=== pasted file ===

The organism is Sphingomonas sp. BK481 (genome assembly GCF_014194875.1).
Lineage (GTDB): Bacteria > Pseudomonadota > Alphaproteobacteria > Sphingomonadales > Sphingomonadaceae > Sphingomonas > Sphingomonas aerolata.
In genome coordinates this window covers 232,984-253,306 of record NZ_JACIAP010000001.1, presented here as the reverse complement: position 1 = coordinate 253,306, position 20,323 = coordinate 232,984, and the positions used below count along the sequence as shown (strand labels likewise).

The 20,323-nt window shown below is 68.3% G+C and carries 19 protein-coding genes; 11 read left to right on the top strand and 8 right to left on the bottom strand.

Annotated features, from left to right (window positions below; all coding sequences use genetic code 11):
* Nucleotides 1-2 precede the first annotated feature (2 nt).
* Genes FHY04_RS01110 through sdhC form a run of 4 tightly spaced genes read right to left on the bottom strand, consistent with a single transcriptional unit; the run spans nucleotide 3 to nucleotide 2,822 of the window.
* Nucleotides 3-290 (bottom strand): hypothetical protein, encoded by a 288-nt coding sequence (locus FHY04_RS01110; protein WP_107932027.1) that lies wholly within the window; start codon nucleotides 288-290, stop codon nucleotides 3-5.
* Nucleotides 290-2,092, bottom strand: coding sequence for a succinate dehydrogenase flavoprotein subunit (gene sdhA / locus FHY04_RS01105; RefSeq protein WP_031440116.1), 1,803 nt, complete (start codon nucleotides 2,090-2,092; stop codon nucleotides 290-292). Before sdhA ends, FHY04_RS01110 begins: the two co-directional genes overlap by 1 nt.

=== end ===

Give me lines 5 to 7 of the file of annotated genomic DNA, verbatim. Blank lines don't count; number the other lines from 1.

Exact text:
Annotated features, from left to right (window positions below; all coding sequences use genetic code 11):
* Nucleotides 1-2 precede the first annotated feature (2 nt).
* Genes FHY04_RS01110 through sdhC form a run of 4 tightly spaced genes read right to left on the bottom strand, consistent with a single transcriptional unit; the run spans nucleotide 3 to nucleotide 2,822 of the window.